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Forty people gathered at Jon and Tina Bakehouse’s Maple Edge Farm on August 25 to celebrate the ties between agriculture and art. Why, you may wonder, would Practical Farmers hold such a field day?
Just shy of 25% of Practical Farmers’ membership is made up of non-farmers. To better bring them into PFI’s community, Practical Farmers committed to holding at least two events each year to educate non-farmers about agriculture in Iowa. Agriculture is such a staple in Iowa, and art feeds our hearts and souls. Art engages and educates people on important topics. Elevating the role and influence art can have when applied to agriculture is a wonderful thing, and was the focus of this creative event.
The day started with Tina Bakehouse and Mary Swander sharing stories of how their lives have been impacted by food, and how that relationship has shifted over their lifetimes. Tina said, “Iowa has some of the richest, most beautiful soil. It should be full of agri-hoods!” She asked the audience to imagine a healthy food system, where farming is a panacea for a healthy economy, environment and people.
Next Practical Farmers member Ardy Gillespie of Atlantic provided a short presentation on nutrition. She started the conversation by asking member Ellen Walsh-Rosmann of Milk and Honey, of Harlan, to share the menu for the day’s meal. Milk and Honey provided a delicious menu bursting with locally-sourced food:
Ag Arts Buffet Menu
Braised Beef | Onion | Carrots | Tomato | Beef Shoulder | | Garlic | Fresh Herbs | Stout Beer Mustard
Ratatouille | Mix of Squashes | Onions | Roasted Red Peppers | Garlic | | Herbs | Red Wine Reduction
Southwest Potato Salad | Onions | Spicy Ranch | Local Cheese | | Garlic Chives | Black Bean Corn Salsa Coleslaw | Local Honey | Lemon | White Wine Vinegar | | Grains Of Paradise | Fennel | Tomatoes
Rhubarb Cobbler | Candied Rhubarb | Strawberry | Vanilla | Brandy
Brownies | Chocolate | Walnuts | Coffee
Ardy commented that the menu for the day was lacking additives found in many pre-packaged products. Additives help stabilize food products for longer shelf life but often detract from their health benefits. She talked about the difference between proteins in meat versus pulses versus vegetables.
Ardy pointed people to the U.S. Department of Agriculture’s website that illustrates what a healthy plate looks like. She advised, “Don’t look at food in isolation; look at the big picture, not just one food or meal you eat. Strive for variety, balance and moderation.”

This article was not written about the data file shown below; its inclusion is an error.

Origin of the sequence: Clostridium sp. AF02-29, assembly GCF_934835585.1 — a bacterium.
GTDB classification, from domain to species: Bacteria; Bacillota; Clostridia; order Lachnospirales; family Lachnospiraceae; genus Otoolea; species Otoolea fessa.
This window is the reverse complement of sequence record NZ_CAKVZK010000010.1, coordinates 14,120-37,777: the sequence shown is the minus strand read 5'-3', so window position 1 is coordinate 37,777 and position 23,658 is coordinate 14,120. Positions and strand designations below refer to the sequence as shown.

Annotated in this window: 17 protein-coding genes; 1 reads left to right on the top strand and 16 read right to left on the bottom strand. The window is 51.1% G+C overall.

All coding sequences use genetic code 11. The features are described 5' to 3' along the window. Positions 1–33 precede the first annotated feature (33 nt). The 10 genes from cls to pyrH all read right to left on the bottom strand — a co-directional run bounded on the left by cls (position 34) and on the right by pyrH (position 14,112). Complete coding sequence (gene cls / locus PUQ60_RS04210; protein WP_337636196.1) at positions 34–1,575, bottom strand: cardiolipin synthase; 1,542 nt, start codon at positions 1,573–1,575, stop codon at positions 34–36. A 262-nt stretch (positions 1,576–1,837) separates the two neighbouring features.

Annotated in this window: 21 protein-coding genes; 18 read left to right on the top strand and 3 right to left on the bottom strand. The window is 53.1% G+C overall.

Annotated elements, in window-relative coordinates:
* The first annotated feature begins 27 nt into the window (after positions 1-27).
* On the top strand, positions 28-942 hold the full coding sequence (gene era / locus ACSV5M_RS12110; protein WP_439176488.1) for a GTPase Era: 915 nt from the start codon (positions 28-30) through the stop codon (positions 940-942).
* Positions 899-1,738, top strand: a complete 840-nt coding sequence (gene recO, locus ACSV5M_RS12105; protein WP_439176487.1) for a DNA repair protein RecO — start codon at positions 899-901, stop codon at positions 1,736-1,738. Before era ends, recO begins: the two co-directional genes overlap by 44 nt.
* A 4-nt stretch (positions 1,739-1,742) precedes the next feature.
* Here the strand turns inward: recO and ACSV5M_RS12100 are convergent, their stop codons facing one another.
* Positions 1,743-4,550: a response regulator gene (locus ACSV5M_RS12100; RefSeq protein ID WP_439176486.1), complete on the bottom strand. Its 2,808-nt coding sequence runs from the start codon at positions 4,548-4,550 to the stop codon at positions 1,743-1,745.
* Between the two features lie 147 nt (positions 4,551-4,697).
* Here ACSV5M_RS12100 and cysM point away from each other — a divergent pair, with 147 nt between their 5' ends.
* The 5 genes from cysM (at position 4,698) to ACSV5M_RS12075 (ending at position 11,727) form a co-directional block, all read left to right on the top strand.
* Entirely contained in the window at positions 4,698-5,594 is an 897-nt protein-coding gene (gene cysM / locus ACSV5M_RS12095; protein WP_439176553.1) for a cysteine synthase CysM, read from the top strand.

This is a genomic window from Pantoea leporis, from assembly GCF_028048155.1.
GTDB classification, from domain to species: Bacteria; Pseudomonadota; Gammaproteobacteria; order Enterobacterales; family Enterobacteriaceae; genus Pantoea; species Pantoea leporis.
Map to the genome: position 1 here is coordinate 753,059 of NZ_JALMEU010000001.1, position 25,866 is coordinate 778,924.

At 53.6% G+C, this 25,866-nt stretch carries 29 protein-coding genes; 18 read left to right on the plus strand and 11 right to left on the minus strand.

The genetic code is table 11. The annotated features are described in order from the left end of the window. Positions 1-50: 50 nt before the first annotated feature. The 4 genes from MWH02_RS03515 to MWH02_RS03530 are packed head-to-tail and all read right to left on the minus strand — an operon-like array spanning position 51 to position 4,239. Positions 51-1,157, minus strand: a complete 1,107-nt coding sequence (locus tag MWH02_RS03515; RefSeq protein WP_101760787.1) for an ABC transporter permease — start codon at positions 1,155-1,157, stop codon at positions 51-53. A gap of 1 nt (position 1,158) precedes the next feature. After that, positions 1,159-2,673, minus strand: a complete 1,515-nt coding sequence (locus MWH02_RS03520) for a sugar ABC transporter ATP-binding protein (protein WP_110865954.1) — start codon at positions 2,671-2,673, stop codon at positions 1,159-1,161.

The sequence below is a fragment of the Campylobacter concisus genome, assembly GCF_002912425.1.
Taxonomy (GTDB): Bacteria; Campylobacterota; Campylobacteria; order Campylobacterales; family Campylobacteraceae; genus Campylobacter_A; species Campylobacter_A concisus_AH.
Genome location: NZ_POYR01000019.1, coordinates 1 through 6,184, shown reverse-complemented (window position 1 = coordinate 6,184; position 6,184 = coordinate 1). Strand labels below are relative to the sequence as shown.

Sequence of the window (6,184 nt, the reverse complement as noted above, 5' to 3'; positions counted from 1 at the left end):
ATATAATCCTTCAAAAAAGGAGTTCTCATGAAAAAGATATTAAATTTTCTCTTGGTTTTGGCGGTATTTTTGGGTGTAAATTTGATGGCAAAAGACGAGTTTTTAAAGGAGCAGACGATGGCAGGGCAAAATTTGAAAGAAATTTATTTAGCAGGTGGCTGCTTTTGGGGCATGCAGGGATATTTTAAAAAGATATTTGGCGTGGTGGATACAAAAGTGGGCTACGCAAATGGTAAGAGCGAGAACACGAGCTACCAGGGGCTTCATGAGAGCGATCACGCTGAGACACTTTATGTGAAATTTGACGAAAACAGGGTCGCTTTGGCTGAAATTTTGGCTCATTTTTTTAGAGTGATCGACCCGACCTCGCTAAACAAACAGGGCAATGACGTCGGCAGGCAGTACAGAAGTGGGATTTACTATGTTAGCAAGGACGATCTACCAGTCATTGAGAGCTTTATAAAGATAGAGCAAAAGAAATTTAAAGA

Ardy suggested we all strive for a triple-A local food system. “We need local food available, accessible and appreciated by our communities.” During discussion, attendees talked about how to eat local food year-round, and how light processing impacts the nutritional value of food.
Attendees also talked about the connection between soil and food health. Member Fred Kirschenmann, of Ames, said, “There is beginning to be an awareness about the connection between eating whole foods from healthy soil and human health.”
Creativity in action
After our delicious lunch, Tina led the group through some creative activities. First, volunteers worked together to create a story by each contributing just one word in succession. Then, volunteers participated in storytelling by each coming up with a sentence, with each sentence starting alternating with fortunately, or unfortunately. Finally, small groups came together to work on food stories. The group was eager to participate, kids and adults alike, and the activities were quite fun.
The final act of the field day was a performance of Mary Swander’s Farmscape. Previously in the day, Mary had explained that Farmscape was meant to be a one-off performance, but the play has now been performed more than 70 times. Mary, who lives near Kalona, is executive director of AgArts, [https://www.agarts.org/] a non-profit designed to imagine and promote healthy food systems through the arts. She is also artistic director of Swander Woman Productions, her own theatre troupe. Mary wrote and produced Map of My Kingdom, a play commissioned by Practical Farmers of Iowa to bring attention to the complexity of farm transfer, and Vang, a drama highlighting the experiences of recent immigrant farmers. You can find more information about Mary’s work here.
Farmscape is a culmination of interviews Mary conducted with farmers about our farming history, and how the way we farm is changing. This riveting production brings real issues to light. Tina and Jon, along with Jon’s parents Bach and Nancy, were part of the cast. So was PFI member Steve McGrew. Throughout the performance, Steve played music on his hauntingly beautiful saw, with Jon accompanying on acoustic guitar. They performed songs relevant to the topic and mood: Country Roads Take Me Home, Somewhere Over the Rainbow, and Shenandoah.
Practical Farmers was thrilled to have AgArts, Golden Hills RC&D and Humanities Iowa as sponsors of this artistic event. The day really reinforced the reason why PFI put a goal to have non-farmer events as part of its repertoire. We all eat, and we are all reliant on our food system. As Iowans, agriculture is part of our state’s identity, and we should be aware of how it impacts our lives. Thanks to these creative PFI members who put such a fun learning event together!